Cagin, Seth, and Phillip Dray. We are not Afraid: The Story of Goodman, Schwerner, and Chaney and the Civil Rights Campaign for Mississippi. New York: Nation Books, 2006.

Chalmers, David Mark. Backfire: How the Ku Klux Klan Helped the Civil Rights Movement. Lanham: Rowman & Littlefield, 2003.

Erenrich, Susie, ed. Freedom Is a Constant Struggle: An Anthology of the Mississippi Civil Rights Movement. Montgomery: Black Belt Press, 1999.

Fireside, Harvey. The "Mississippi Burning" Civil Rights Murder Conspiracy Trial. Berkeley Heights: Enslow Publishers, 2002.

Hendrickson, Paul. "20 Years Ago in the Heat of the Night." Washington Post 10 July 1984.

Hogan, Wesley C. Many Minds, One Heart: SNCC's Dream for a New America. Chapel Hill: U of North Carolina P, 2007.

Kasher, Steven. The Civil Rights Movement: A Photographic History, 1954-68. New York : Abbeville Press, 1996.

Klarman, Michael J. From Jim Crow to Civil Rights: The Supreme Court and the Struggle for Racial Equality. New York: Oxford UP, 2004.

Linder, Douglas O. "Bending Toward Justice: John Doar and the Mississippi Burning Trial."

Mars, Florence. Witness in Philadelphia. Baton Rouge: Louisiana State UP, 1977.

McCord, William. Mississippi: The Long Hot Summer. New York: Norton, 1965.

McPherson, James Alan. "Burning Memories, Mississippi 1964." New York Times 4 January 1989: 15.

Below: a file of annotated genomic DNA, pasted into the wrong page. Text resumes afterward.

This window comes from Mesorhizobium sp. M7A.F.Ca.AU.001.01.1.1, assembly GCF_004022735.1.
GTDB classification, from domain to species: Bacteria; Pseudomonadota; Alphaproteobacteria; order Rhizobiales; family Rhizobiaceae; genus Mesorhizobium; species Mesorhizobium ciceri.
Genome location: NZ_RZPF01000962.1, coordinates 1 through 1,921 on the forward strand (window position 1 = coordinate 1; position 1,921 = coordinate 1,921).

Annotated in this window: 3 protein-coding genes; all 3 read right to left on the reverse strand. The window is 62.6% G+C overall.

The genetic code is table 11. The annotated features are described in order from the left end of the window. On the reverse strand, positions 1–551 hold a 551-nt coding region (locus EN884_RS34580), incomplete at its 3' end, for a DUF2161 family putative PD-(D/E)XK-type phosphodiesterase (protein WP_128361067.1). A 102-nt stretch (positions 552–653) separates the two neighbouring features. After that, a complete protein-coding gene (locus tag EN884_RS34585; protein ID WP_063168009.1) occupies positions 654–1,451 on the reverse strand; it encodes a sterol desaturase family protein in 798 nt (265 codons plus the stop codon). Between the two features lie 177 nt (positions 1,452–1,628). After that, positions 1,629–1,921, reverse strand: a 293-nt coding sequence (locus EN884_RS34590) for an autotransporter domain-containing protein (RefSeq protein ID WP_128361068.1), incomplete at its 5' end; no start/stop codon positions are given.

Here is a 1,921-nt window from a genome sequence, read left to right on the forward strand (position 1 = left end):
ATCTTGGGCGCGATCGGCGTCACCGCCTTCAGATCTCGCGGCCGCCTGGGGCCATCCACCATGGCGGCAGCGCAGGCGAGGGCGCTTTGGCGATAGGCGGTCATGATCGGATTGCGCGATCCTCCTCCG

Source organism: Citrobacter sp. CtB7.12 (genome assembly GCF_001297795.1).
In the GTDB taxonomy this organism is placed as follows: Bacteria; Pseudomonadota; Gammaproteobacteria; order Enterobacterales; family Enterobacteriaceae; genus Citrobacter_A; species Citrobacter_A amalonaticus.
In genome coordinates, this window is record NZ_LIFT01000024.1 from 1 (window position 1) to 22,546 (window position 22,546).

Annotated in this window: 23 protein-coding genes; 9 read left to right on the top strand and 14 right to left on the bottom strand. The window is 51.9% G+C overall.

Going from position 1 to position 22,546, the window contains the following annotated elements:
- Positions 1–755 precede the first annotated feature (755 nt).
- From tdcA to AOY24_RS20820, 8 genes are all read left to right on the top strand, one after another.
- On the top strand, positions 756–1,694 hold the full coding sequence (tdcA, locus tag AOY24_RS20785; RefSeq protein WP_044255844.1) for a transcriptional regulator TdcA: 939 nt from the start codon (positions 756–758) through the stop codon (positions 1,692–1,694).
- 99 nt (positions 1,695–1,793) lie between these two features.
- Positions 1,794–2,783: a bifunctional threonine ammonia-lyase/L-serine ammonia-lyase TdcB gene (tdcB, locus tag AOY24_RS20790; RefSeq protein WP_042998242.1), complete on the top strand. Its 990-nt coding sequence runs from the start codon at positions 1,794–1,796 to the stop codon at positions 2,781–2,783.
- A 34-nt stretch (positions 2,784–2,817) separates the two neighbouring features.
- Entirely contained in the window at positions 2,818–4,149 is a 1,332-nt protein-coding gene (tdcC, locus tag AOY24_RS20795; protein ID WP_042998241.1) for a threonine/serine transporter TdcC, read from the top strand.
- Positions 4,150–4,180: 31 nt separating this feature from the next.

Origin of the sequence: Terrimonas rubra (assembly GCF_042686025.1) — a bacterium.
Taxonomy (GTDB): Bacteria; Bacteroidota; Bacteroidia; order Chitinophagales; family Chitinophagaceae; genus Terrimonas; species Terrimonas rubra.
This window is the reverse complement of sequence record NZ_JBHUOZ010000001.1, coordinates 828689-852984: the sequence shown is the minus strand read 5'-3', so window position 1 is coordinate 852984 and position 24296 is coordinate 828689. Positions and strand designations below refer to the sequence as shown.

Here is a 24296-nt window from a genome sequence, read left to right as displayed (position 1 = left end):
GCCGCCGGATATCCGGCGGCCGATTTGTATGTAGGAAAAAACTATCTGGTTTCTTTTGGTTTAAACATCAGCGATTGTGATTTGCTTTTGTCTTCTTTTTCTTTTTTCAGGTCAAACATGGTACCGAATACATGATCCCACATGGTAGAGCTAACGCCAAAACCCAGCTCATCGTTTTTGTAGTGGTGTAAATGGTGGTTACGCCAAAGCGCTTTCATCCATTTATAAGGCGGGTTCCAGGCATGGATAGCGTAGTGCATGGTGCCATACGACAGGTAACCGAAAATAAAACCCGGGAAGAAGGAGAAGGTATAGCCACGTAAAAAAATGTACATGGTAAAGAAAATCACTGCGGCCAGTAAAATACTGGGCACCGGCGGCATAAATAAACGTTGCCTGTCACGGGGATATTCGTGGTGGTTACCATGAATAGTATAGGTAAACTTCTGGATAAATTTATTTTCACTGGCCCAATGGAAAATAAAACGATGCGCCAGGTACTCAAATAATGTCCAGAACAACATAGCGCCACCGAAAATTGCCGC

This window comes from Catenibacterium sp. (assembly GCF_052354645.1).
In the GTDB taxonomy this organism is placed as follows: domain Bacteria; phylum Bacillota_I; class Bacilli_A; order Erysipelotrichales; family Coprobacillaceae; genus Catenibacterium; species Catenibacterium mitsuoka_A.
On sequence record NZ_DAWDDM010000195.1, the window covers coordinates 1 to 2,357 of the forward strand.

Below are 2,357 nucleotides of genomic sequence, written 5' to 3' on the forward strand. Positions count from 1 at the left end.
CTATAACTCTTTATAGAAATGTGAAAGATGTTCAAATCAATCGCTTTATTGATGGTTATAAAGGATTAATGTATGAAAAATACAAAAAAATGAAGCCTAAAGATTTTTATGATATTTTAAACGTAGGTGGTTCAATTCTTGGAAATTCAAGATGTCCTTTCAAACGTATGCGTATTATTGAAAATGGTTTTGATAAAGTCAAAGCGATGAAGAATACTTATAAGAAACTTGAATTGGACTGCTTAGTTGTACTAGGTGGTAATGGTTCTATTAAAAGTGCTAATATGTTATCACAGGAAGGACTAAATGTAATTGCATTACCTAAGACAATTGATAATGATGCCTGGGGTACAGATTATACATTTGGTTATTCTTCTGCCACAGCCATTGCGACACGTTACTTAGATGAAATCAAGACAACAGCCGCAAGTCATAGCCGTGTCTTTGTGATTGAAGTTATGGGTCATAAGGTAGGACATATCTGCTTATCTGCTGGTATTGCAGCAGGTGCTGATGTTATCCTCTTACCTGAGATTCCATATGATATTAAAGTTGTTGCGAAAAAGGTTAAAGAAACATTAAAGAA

McWhorter, Diane. A Dream of Freedom: The Civil Rights Movement from 1964 to 1968. New York: Scholastic Inc., 2004.

Nevin, David. "A Strange Tight Little Town, Loathe to Admit Complicity." Life 18 December 1964.

Ransby, Barbara. Ella Baker and the Black Freedom Movement: A Radical Democratic Vision. Chapel Hill: U of North Carolina P, 2003.

"A Recollection of Michael Schwerner." The Reporter 16 July 1964.

Rothschild, Mary Aiken. A Case of Black and White: Northern Volunteers and the Southern Freedom Summers. Hartford: Greenwood, 1982.



Rugaber, Walter. "MISSISSIPPI JURY CONVICTS 7 OF 18 IN RIGHTS KILLINGS." New York Times 21 October 1967.

Zinn, Howard. SNCC: The New Abolitionists. Boston: Beacon Press, 1965.

Zinn, Howard. The Southern Mystique. New York, Knopf, 1964.

Video/Audio Resources

Biewen, John. Oh Freedom Over Me. American RadioWorks.
"American RadioWorks correspondent John Biewen interviewed Freedom Summer veterans. Though their stories, he revisits the dramatic events of the Mississippi Summer and explores how the Summer helped shaped racial politics in America for years to come."
Eyes on the Prize: America's Civil Rights Years, 1954 to 1965. PBS Home Video, 1992.
Especially program 5: "Mississippi-- is this America? 1962-1964." Seems to be still the "go to" series of films for all things relating to the civil rights movement.
A Fragile Freedom: African American Historic Sites. The History Channel; A&E Home Video, 2002.
"From stops on the Underground Railroad to the sites where the grand drama of the Civil Rights Movement played out, this video tours the nation to tell the story of Black America. The eight stops take us from New York City to Jacksonville, Florida, visiting famous landmarks and overlooked sites, and exploring the significance of each with the help of local experts and other scholars."
Free at last: Civil Rights Heroes. Image Entertainment, 2004.